Dr. Mehmet Oz is host of the popular TV show “The Dr. Oz Show.” He is a professor in the Department of Surgery at Columbia University and directs the Cardiovascular Institute and Complementary Medicine Program and New York-Presbyterian Hospital.

Dr. Mike Roizen is chief medical officer at the Cleveland Clinic Wellness Institute, an award-winning author, and has been the doctor to eight Nobel Prize winners and more than 100 Fortune 500 CEOs.

 

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Tags: metabolic syndrome | diabetes | weight gain | dr. oz

Eat Slowly to Curb Weight Gain

By and Thursday, 16 July 2020 12:15 PM Current | Bio | Archive

Slow Food is an international organization dedicated to locally grown foods and traditional cooking that was founded in 1986 in Italy and now has 100,000 members in 160 countries.

While we applaud the push to offer alternatives to obesity-inducing fast foods and processed foods, we'd like to advocate another kind of slow food — slow from plate to mouth.

According to several studies, if you bolt down your food you're at a big risk for obesity and metabolic syndrome, a precursor to Type 2 diabetes and cardiovascular disease.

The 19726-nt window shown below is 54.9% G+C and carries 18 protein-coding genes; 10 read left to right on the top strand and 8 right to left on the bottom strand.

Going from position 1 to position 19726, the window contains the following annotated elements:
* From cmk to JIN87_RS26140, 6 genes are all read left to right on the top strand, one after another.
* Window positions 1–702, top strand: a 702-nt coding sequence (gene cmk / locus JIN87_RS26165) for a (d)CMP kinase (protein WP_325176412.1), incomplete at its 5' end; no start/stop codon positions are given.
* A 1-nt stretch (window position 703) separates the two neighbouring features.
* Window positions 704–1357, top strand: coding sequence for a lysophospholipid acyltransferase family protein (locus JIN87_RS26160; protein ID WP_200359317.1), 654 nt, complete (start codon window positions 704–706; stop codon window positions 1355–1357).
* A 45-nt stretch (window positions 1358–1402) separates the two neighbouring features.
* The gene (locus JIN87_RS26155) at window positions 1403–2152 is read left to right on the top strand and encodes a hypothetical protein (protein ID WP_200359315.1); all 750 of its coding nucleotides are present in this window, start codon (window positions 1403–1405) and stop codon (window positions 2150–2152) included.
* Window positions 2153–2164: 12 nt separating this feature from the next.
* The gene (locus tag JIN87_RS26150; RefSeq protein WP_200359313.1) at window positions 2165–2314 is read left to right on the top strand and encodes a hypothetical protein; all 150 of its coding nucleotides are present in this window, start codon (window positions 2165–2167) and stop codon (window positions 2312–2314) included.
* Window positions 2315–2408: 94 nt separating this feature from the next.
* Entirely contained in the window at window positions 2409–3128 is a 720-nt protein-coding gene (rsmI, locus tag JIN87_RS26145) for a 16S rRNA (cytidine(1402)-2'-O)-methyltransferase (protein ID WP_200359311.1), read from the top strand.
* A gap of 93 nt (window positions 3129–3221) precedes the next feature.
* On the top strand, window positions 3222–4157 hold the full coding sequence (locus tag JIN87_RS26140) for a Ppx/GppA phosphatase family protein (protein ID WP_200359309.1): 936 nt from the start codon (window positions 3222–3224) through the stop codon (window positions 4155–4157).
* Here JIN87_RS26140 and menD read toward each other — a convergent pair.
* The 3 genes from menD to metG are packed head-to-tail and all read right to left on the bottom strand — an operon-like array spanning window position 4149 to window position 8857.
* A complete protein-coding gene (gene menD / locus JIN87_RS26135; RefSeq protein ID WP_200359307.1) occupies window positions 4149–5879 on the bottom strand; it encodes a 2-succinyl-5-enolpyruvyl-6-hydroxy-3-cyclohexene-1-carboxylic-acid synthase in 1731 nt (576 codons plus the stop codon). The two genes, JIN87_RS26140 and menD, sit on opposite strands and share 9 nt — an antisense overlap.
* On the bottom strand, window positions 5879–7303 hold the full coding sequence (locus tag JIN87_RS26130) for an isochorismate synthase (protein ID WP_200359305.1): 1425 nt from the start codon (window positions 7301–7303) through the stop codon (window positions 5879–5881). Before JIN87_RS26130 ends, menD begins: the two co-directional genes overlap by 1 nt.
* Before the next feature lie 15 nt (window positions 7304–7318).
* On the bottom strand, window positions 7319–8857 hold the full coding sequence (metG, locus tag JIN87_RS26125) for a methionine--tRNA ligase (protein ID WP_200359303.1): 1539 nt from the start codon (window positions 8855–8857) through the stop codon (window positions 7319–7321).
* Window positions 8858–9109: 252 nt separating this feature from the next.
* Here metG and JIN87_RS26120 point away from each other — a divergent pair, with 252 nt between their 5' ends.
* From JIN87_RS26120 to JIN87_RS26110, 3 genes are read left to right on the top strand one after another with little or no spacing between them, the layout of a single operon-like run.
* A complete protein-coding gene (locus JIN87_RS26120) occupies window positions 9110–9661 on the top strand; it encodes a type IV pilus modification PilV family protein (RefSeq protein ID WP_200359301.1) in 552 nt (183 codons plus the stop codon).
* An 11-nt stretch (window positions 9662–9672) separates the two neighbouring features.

Japanese researchers followed more than 1,000 men and women, average age 51, for five years and found that 12% of fast eaters developed metabolic syndrome. In contrast, only 2.3% of slow eaters did.

A study in the journal Appetite found that guys who were fast eaters gained twice as much weight over eight years as average or slow eaters did.

Another study in the Journal of the Academy of Nutrition and Dietetics demonstrated that normal-weight, slow eaters consumed significantly fewer calories, while still feeling well-fed. 

If you're a fast eater, use these techniques to give your body's "I'm full" hormone, leptin, time to signal you to stop eating:

• Drink a sip of water between bites.

• Count how many times you chew each bite — aiming for 20 to 35 chews.

• Put down your utensil between bites.

• Think about the flavors, smells, and textures of what you are eating, allowing yourself to savor them.

That'll help slow down your risk of overeating, weight gain, and serious health problems.

© King Features Syndicate


   
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According to several studies, if you bolt down your food you're at a big risk for obesity and metabolic syndrome, a precursor to Type 2 diabetes and cardiovascular disease.
metabolic syndrome, diabetes, weight gain, dr. oz
257
2020-15-16
Thursday, 16 July 2020 12:15 PM
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